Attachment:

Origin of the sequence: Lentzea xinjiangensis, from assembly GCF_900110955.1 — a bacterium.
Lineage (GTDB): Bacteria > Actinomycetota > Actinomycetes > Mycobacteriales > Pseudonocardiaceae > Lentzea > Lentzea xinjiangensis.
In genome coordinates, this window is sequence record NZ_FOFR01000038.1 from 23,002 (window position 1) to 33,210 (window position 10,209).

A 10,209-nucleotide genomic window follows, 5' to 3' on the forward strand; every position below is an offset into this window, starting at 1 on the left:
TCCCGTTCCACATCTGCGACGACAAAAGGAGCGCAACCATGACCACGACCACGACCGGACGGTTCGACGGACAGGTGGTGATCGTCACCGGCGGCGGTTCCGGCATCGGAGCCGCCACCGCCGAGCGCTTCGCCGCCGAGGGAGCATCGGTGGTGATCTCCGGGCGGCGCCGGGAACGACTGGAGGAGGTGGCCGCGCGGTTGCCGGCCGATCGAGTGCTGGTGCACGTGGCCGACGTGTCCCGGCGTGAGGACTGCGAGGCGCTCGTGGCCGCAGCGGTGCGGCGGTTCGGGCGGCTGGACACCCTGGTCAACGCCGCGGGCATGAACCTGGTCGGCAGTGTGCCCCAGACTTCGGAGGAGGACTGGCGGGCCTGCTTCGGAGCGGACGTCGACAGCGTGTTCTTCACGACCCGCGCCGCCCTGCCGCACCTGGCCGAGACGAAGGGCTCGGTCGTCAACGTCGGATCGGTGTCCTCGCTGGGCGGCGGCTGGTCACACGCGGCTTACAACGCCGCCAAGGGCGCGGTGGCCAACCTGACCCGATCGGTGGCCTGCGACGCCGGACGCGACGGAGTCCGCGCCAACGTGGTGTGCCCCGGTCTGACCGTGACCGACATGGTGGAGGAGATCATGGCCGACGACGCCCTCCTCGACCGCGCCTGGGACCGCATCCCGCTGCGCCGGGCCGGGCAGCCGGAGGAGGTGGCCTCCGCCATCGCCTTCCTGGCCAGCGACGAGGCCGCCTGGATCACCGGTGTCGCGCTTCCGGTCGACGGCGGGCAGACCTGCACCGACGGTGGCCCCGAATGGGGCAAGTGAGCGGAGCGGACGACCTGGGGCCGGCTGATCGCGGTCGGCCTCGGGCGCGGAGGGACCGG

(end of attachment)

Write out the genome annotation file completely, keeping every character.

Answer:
Origin of the sequence: Lentzea xinjiangensis, from assembly GCF_900110955.1 — a bacterium.
Lineage (GTDB): Bacteria > Actinomycetota > Actinomycetes > Mycobacteriales > Pseudonocardiaceae > Lentzea > Lentzea xinjiangensis.
In genome coordinates, this window is sequence record NZ_FOFR01000038.1 from 23,002 (window position 1) to 33,210 (window position 10,209).

A 10,209-nucleotide genomic window follows, 5' to 3' on the forward strand; every position below is an offset into this window, starting at 1 on the left:
TCCCGTTCCACATCTGCGACGACAAAAGGAGCGCAACCATGACCACGACCACGACCGGACGGTTCGACGGACAGGTGGTGATCGTCACCGGCGGCGGTTCCGGCATCGGAGCCGCCACCGCCGAGCGCTTCGCCGCCGAGGGAGCATCGGTGGTGATCTCCGGGCGGCGCCGGGAACGACTGGAGGAGGTGGCCGCGCGGTTGCCGGCCGATCGAGTGCTGGTGCACGTGGCCGACGTGTCCCGGCGTGAGGACTGCGAGGCGCTCGTGGCCGCAGCGGTGCGGCGGTTCGGGCGGCTGGACACCCTGGTCAACGCCGCGGGCATGAACCTGGTCGGCAGTGTGCCCCAGACTTCGGAGGAGGACTGGCGGGCCTGCTTCGGAGCGGACGTCGACAGCGTGTTCTTCACGACCCGCGCCGCCCTGCCGCACCTGGCCGAGACGAAGGGCTCGGTCGTCAACGTCGGATCGGTGTCCTCGCTGGGCGGCGGCTGGTCACACGCGGCTTACAACGCCGCCAAGGGCGCGGTGGCCAACCTGACCCGATCGGTGGCCTGCGACGCCGGACGCGACGGAGTCCGCGCCAACGTGGTGTGCCCCGGTCTGACCGTGACCGACATGGTGGAGGAGATCATGGCCGACGACGCCCTCCTCGACCGCGCCTGGGACCGCATCCCGCTGCGCCGGGCCGGGCAGCCGGAGGAGGTGGCCTCCGCCATCGCCTTCCTGGCCAGCGACGAGGCCGCCTGGATCACCGGTGTCGCGCTTCCGGTCGACGGCGGGCAGACCTGCACCGACGGTGGCCCCGAATGGGGCAAGTGAGCGGAGCGGACGACCTGGGGCCGGCTGATCGCGGTCGGCCTCGGGCGCGGAGGGACCGG